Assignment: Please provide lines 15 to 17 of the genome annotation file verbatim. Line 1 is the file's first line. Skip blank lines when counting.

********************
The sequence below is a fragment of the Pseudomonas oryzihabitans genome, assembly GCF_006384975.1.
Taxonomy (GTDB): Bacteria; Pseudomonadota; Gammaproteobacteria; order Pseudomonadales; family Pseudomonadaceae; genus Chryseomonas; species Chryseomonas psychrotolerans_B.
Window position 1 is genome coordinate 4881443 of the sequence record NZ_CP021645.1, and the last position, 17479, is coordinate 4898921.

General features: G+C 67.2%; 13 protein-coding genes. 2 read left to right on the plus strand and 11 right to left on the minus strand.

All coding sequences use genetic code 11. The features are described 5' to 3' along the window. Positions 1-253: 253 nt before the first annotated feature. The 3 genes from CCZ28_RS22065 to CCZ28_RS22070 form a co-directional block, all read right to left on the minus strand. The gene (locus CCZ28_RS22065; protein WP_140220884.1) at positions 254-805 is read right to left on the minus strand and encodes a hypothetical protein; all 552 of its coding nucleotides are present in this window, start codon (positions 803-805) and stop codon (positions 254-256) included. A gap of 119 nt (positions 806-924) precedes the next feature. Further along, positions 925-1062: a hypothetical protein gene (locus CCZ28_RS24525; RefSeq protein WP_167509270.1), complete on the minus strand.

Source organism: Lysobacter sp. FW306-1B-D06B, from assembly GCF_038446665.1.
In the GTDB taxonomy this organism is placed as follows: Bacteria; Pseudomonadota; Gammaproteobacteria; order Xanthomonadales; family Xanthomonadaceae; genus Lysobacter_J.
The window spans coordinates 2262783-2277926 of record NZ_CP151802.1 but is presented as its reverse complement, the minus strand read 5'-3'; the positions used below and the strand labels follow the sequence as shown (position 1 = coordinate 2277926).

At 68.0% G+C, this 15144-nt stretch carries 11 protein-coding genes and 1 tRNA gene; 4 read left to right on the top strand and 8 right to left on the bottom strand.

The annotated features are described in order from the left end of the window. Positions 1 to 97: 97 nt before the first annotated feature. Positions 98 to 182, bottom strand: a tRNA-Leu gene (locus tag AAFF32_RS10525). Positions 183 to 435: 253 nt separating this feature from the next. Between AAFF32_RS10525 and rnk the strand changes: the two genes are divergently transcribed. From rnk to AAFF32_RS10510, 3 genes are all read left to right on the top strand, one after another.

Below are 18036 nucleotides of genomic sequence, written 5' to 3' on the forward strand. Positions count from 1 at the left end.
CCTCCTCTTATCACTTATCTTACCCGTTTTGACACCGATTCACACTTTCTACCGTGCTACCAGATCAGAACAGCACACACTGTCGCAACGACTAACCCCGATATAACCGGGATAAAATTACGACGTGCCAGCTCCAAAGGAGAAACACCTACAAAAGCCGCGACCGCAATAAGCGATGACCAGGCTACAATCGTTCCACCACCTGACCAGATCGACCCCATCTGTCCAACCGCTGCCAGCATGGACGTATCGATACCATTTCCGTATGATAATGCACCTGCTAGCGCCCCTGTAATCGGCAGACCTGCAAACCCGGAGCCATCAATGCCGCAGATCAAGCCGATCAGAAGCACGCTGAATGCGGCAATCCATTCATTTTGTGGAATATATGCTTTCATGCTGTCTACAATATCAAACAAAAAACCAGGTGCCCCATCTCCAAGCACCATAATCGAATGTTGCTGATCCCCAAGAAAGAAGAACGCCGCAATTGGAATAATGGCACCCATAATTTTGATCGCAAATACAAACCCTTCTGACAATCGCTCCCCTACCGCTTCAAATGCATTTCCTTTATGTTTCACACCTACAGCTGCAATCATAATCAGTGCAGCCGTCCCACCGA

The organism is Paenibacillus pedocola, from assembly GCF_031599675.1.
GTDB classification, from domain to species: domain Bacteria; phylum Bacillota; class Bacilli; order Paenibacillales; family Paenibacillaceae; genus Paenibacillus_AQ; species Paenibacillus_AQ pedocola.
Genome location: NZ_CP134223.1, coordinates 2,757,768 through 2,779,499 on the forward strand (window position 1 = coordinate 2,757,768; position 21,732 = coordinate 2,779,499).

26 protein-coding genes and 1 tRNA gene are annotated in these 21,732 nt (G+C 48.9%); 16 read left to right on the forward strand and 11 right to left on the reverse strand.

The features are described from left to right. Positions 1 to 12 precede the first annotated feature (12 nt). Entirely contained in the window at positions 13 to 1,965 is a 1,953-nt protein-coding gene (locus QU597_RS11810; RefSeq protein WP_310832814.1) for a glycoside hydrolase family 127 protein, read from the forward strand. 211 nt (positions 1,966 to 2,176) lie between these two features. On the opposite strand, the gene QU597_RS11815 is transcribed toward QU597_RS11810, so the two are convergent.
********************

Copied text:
Genome location: NZ_CP134223.1, coordinates 2,757,768 through 2,779,499 on the forward strand (window position 1 = coordinate 2,757,768; position 21,732 = coordinate 2,779,499).

26 protein-coding genes and 1 tRNA gene are annotated in these 21,732 nt (G+C 48.9%); 16 read left to right on the forward strand and 11 right to left on the reverse strand.

The features are described from left to right. Positions 1 to 12 precede the first annotated feature (12 nt). Entirely contained in the window at positions 13 to 1,965 is a 1,953-nt protein-coding gene (locus QU597_RS11810; RefSeq protein WP_310832814.1) for a glycoside hydrolase family 127 protein, read from the forward strand. 211 nt (positions 1,966 to 2,176) lie between these two features. On the opposite strand, the gene QU597_RS11815 is transcribed toward QU597_RS11810, so the two are convergent.